Sean P. Lugg, Deputy Attorney General Louis B. Ferrara, Esquire
Submitted: January 24, 2014
FRED S. SILVERMAN JUDGE
Upon Defendant's Motion for Reduction in Sentence – DENIED, without prejudice.
1. On March 1, 2012, Defendant pleaded guilty to Manslaughter, Driving Under the Influence of Alcohol, and Driving with a Suspended License. The State sought a sentence exceeding the sentencing guidelines' recommendation of 2 to 5 years, and the court requested recent sentences for similarly situated defendants. After considering counsels' submissions, Defendant was sentenced on June 1, 2012 to 25 years at Level V, suspended after 6 years for decreasing supervision levels.
2. Defendant timely filed a motion for sentence reduction on July 20, 2012. Defendant's motion primarily supplied more cases, and focused on State v. Gordon Manis,  where the court sentenced a similarly situated defendant to 2 years. At that time, the State objected as no new or different facts had been offered. Further, the State prepared a chart of motor vehicle homicide cases' dispositions. The State also focused on the accident's aggravating factors, including a blood alcohol content of .288, Defendant's vehicle's condition, and the number of cars involved.
3. On March 26, 2013, the court denied Defendant's motion without prejudice to Defendant's filing a new motion after serving two full years in prison. The court found motor vehicle homicide cases' dispositions turn on their specific facts, and at that time, the sentence did not appear out of line. The court suggested, however, that if Defendant constructively used his time in prison, the court might revisit the sentence, but cautioned Defendant should not consider this "as a hopeful sign." The court specifically retained jurisdiction to Defendant's refiling.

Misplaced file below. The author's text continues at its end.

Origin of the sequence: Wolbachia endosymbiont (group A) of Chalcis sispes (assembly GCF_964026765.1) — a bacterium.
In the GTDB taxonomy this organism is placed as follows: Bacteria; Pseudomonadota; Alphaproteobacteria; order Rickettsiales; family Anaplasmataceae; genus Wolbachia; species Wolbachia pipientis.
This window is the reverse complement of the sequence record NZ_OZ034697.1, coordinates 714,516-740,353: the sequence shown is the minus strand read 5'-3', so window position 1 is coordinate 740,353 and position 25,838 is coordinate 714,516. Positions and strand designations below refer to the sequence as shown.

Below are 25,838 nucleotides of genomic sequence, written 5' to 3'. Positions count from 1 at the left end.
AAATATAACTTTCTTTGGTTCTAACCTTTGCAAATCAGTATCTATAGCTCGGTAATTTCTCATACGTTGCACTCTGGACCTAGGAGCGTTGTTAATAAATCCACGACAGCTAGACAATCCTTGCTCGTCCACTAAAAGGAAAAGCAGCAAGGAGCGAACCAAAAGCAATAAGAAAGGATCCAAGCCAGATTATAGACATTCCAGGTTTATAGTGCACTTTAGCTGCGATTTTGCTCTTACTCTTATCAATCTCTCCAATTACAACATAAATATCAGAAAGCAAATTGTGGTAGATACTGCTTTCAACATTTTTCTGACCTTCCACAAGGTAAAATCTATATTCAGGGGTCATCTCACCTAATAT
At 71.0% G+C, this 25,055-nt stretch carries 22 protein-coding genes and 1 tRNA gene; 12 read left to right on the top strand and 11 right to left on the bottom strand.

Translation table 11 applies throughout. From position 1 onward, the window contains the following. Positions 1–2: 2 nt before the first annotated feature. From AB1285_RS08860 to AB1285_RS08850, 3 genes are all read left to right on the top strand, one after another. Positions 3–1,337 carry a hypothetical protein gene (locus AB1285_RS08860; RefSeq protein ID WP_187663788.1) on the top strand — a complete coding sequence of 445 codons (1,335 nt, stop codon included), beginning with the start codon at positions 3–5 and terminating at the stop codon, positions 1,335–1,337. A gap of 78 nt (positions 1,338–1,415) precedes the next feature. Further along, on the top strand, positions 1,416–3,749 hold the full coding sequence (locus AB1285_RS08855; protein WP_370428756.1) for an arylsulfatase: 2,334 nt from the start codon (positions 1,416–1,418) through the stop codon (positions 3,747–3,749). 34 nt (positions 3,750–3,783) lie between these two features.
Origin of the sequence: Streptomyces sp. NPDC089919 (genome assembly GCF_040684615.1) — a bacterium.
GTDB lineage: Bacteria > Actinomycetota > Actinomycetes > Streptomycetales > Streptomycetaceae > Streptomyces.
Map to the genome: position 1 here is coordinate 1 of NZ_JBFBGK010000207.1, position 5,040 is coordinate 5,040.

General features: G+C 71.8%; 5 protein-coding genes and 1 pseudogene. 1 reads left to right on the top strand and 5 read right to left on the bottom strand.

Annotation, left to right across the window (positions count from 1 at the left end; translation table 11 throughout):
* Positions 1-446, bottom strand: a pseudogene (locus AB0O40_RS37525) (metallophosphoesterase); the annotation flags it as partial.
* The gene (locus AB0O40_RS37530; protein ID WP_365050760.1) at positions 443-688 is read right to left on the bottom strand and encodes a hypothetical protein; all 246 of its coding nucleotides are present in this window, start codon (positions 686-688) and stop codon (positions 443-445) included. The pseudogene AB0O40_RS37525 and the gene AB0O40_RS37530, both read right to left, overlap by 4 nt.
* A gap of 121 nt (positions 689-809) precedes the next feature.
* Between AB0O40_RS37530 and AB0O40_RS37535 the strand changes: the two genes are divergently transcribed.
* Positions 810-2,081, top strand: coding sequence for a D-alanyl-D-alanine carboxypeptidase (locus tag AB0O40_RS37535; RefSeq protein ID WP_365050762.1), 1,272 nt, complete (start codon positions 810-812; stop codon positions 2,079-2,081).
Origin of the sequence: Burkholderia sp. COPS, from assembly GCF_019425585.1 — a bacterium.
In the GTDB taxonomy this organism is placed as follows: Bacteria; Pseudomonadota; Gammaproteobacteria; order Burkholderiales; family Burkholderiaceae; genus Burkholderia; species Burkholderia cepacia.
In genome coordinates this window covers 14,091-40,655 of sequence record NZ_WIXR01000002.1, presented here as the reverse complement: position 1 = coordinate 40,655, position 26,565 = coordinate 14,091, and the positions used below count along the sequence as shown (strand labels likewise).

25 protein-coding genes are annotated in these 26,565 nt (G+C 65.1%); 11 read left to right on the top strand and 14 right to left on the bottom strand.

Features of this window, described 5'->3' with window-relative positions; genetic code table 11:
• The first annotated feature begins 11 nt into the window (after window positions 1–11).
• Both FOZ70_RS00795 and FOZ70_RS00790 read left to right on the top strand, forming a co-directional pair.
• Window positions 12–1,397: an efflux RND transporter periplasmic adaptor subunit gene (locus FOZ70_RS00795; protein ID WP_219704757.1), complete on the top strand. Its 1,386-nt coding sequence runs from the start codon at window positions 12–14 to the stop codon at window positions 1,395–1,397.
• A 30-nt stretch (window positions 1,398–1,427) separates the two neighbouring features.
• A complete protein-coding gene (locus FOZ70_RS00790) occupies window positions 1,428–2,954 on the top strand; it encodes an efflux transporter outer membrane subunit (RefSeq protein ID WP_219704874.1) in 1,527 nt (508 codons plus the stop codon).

4. On December 17, 2013, Defendant filed this Motion for Reduction in Sentence, supplemented by a letter written December 15, 2013. Defendant emphasizes his efforts to use his prison time constructively. Defendant lists his rehabilitative activities, including counseling and therapy programs, paralegal education, and outreach efforts, particularly to area high schools.
5. At the court's insistence, the State responded on January 24, 2014. The State properly acknowledges, "This Court retained jurisdiction pursuant to its March 26, 2013 order ..., thus Defendant's present application is not procedurally barred." Nonetheless, the State continues,
The points raised in Defendant's present submission evidence the type of conduct warranting the awarding of 'good time, ' not the extraordinary grant of a reduction of his sentence. Rule 35, however, only requires "extraordinary" circumstances to "consider an application made more than 90 days after the imposition of sentence." Rule 35 allows the court a "significant amount of discretion in resentencing."
6. The State appears to conflate Rule 35's procedural and substantive standards. To be clear, the court holds where jurisdiction is retained, extraordinary circumstances are unnecessary. Therefore, the motion is timely. Further, the court is interested in Defendant's rehabilitative efforts, which need not be extraordinary.
7. The State also opposes Defendant's motion sub stantively. Arguing that Delaware's sentencing paradigm already provides for "good time" diminution of sentences for Defendant's efforts,  the State asserts that to further reduce his sentence for these same behaviors is inconsistent with the Truth in Sentencing Act. The State also argues Rule 35 provides "extraordinary relief" where, on further reflection, an original sentence seems unduly harsh. Lastly, the State argues Defendant's actions merely fulfill his promises to "do better" relied on by the court in its initial sentencing and validate the initial decision not to impose a more harsh sentence.
8. The State's referring to "good time" credits is a bit glib, considering that "good time" is typically awarded as a matter of course when Defendant starts serving a sentence. Otherwise, the court does not recall scaling back the sentence to six years, as the State implies. The sentence, at six years, exceeds the sentencing guidelines maximum recommendation. So, the court is willing, with the benefit of hindsight, to reconsider the sentence as harsh.
9. The court will consider reducing the sentence by the year it exceeds the guideline's maximum recommendation when Defendant is 18 months from release under the current sentence. The ...